Bahrain is clearly “not serious” about implementing human rights reforms, Amnesty International said today after the Gulf kingdom cancelled a planned visit by the United Nations’ torture expert for a second time.
The UN Special Rapporteur on torture, Juan Mendez, said he was “deeply disappointed” after Bahrain postponed next month’s visit, citing delays in “ongoing national dialogue”.
The Bahraini authorities also cancelled a visit by Juan Mendez in February 2012, claiming they were “still undergoing major reforms”.
“This latest cancellation shows that Bahrain is clearly not serious about implementing human rights reforms. The authorities have used the buzzword of ‘reform’ as a smoke screen, when in reality they are not reforming,” said Hassiba Hadj Sahraoui Amnesty International’s Middle East and North Africa Deputy Director.
“There are no reforms in Bahrain, but rather human rights abuses continuing unabated.”
The postponement comes amid continued clashes between protesters and security forces, which increased in the run-up to last weekend’s controversial Formula One Grand Prix.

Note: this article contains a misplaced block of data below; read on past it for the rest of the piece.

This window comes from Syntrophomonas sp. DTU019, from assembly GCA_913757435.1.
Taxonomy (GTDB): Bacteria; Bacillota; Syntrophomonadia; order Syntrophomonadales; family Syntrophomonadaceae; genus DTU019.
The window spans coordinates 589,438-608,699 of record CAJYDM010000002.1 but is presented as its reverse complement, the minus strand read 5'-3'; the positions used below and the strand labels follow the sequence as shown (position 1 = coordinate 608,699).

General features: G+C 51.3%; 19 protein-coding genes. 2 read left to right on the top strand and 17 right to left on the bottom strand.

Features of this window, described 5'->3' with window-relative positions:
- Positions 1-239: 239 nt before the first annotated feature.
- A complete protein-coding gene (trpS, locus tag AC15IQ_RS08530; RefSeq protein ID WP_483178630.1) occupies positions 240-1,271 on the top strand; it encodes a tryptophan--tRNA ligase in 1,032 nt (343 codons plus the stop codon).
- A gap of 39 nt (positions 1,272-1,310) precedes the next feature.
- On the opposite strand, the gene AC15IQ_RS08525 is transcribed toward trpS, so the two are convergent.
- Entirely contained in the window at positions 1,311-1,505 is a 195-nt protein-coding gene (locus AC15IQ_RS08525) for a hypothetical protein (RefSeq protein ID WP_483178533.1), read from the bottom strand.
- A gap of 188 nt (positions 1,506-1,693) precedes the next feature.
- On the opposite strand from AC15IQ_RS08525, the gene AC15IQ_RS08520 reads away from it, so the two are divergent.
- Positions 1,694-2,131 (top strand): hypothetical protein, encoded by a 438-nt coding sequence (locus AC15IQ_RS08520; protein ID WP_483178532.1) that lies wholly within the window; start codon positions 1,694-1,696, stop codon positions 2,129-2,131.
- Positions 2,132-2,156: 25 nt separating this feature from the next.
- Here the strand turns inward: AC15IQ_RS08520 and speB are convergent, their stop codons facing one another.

“This is the second time my visit has been postponed at very short notice. The authorities seem to view my visit as an obstacle rather than a positive factor to the reform process,” said Mendez.
The independent torture expert had previously urged Bahrain to honour commitments it made to the UN’s Universal Periodic Review process in September 2012.
These included releasing people jailed for exercising their right to freedom of expression, and investigating allegations of torture and other ill-treatment of those detained after anti-government protests.
Amnesty International continues to call for true justice and accountability in Bahrain.
“The Bahraini government must immediately release all prisoners of conscience and conduct independent, effective and transparent investigations into allegations of torture,” said Hassiba Hadj Sahraoui.
“It must also bring to justice anyone at any level of the chain of command who committed or gave the orders to commit abuses; and refrain from further use of unnecessary or excessive force against protesters.
“Bahrain’s allies have been far too keen to rely on the facade of reform and to go on with business as usual. The cancellation of the visit means there is no pretending anymore.”
At the last session of the UN Human Rights Council, 43 states criticized ongoing human rights violations in Bahrain.